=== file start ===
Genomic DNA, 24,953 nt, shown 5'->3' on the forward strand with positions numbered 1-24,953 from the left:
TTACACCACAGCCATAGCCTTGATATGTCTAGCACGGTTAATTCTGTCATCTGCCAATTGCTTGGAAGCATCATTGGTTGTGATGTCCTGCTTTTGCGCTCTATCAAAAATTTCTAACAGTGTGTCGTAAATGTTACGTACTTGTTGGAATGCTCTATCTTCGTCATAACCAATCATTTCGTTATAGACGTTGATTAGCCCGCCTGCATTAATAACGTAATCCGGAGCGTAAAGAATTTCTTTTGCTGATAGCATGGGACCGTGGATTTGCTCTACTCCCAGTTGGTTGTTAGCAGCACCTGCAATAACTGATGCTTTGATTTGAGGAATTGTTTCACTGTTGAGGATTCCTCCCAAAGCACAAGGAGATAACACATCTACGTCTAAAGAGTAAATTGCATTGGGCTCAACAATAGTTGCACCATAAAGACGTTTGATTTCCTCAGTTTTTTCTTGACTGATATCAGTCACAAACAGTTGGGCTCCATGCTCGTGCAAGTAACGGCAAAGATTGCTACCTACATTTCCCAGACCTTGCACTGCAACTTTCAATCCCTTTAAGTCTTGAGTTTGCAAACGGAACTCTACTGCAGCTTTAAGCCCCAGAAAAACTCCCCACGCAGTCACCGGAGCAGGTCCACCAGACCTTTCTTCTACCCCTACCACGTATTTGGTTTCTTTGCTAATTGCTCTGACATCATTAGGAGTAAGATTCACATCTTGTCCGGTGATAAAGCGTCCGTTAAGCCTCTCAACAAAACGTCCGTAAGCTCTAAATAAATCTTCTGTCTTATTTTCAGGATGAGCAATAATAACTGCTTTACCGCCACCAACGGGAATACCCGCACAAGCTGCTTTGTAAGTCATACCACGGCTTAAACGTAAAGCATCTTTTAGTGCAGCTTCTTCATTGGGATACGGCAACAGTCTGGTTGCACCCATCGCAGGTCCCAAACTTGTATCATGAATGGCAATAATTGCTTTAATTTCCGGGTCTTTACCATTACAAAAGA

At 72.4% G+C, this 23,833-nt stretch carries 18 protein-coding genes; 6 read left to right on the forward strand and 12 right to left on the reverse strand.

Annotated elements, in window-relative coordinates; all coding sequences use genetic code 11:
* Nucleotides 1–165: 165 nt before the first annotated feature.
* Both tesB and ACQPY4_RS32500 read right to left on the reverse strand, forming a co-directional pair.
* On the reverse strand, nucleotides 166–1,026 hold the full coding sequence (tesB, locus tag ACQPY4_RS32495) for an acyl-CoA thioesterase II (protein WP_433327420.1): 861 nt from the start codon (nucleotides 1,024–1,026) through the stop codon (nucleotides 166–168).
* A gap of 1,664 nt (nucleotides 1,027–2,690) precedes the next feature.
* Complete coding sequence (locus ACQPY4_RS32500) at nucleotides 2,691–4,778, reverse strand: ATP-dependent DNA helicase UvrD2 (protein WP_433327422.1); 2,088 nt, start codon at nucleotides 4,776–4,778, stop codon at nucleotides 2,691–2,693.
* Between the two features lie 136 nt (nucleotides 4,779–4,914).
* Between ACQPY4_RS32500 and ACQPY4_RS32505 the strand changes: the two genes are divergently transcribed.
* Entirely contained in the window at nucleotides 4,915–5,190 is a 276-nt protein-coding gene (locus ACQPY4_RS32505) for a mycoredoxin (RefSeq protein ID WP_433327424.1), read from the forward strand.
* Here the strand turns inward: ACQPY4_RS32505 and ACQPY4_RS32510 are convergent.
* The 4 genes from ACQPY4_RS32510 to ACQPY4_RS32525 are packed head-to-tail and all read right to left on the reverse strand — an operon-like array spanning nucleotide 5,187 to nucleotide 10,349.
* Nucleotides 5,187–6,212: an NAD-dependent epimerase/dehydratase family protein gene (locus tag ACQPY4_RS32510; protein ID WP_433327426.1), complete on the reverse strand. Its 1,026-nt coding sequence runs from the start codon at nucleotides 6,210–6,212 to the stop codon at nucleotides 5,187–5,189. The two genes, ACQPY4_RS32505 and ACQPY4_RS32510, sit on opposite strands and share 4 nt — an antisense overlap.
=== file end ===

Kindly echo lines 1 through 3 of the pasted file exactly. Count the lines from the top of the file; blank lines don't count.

Genomic DNA, 24,953 nt, shown 5'->3' on the forward strand with positions numbered 1-24,953 from the left:
TTACACCACAGCCATAGCCTTGATATGTCTAGCACGGTTAATTCTGTCATCTGCCAATTGCTTGGAAGCATCATTGGTTGTGATGTCCTGCTTTTGCGCTCTATCAAAAATTTCTAACAGTGTGTCGTAAATGTTACGTACTTGTTGGAATGCTCTATCTTCGTCATAACCAATCATTTCGTTATAGACGTTGATTAGCCCGCCTGCATTAATAACGTAATCCGGAGCGTAAAGAATTTCTTTTGCTGATAGCATGGGACCGTGGATTTGCTCTACTCCCAGTTGGTTGTTAGCAGCACCTGCAATAACTGATGCTTTGATTTGAGGAATTGTTTCACTGTTGAGGATTCCTCCCAAAGCACAAGGAGATAACACATCTACGTCTAAAGAGTAAATTGCATTGGGCTCAACAATAGTTGCACCATAAAGACGTTTGATTTCCTCAGTTTTTTCTTGACTGATATCAGTCACAAACAGTTGGGCTCCATGCTCGTGCAAGTAACGGCAAAGATTGCTACCTACATTTCCCAGACCTTGCACTGCAACTTTCAATCCCTTTAAGTCTTGAGTTTGCAAACGGAACTCTACTGCAGCTTTAAGCCCCAGAAAAACTCCCCACGCAGTCACCGGAGCAGGTCCACCAGACCTTTCTTCTACCCCTACCACGTATTTGGTTTCTTTGCTAATTGCTCTGACATCATTAGGAGTAAGATTCACATCTTGTCCGGTGATAAAGCGTCCGTTAAGCCTCTCAACAAAACGTCCGTAAGCTCTAAATAAATCTTCTGTCTTATTTTCAGGATGAGCAATAATAACTGCTTTACCGCCACCAACGGGAATACCCGCACAAGCTGCTTTGTAAGTCATACCACGGCTTAAACGTAAAGCATCTTTTAGTGCAGCTTCTTCATTGGGATACGGCAACAGTCTGGTTGCACCCATCGCAGGTCCCAAACTTGTATCATGAATGGCAATAATTGCTTTAATTTCCGGGTCTTTACCATTACAAAAGA

At 72.4% G+C, this 23,833-nt stretch carries 18 protein-coding genes; 6 read left to right on the forward strand and 12 right to left on the reverse strand.